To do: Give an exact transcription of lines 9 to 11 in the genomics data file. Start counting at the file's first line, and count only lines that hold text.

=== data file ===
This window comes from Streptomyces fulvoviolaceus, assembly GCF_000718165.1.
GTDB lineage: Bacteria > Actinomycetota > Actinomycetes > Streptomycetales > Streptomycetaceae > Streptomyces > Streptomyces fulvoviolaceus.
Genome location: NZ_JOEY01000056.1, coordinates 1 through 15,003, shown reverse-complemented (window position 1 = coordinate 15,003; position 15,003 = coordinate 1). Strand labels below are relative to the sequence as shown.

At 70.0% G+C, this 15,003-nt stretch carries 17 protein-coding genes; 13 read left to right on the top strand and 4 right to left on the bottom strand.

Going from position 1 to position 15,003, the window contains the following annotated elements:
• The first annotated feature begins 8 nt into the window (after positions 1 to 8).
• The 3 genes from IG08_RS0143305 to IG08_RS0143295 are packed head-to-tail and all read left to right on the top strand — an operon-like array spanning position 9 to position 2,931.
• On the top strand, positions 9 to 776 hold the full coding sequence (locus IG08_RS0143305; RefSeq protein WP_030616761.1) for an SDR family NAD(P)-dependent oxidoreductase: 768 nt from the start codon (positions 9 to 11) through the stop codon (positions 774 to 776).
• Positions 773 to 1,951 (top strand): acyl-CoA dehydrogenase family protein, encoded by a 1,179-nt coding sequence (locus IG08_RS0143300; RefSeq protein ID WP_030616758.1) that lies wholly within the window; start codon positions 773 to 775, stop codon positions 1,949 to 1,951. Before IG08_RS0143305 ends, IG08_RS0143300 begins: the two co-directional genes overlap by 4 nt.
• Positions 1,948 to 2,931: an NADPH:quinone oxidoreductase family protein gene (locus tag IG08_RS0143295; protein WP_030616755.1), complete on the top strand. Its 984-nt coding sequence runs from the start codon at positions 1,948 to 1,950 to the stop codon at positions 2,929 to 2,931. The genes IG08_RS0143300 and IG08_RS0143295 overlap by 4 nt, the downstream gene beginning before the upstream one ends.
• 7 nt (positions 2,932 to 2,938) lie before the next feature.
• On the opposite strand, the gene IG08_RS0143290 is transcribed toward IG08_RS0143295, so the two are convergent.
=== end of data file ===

• Positions 773 to 1,951 (top strand): acyl-CoA dehydrogenase family protein, encoded by a 1,179-nt coding sequence (locus IG08_RS0143300; RefSeq protein ID WP_030616758.1) that lies wholly within the window; start codon positions 773 to 775, stop codon positions 1,949 to 1,951. Before IG08_RS0143305 ends, IG08_RS0143300 begins: the two co-directional genes overlap by 4 nt.
• Positions 1,948 to 2,931: an NADPH:quinone oxidoreductase family protein gene (locus tag IG08_RS0143295; protein WP_030616755.1), complete on the top strand. Its 984-nt coding sequence runs from the start codon at positions 1,948 to 1,950 to the stop codon at positions 2,929 to 2,931. The genes IG08_RS0143300 and IG08_RS0143295 overlap by 4 nt, the downstream gene beginning before the upstream one ends.
• 7 nt (positions 2,932 to 2,938) lie before the next feature.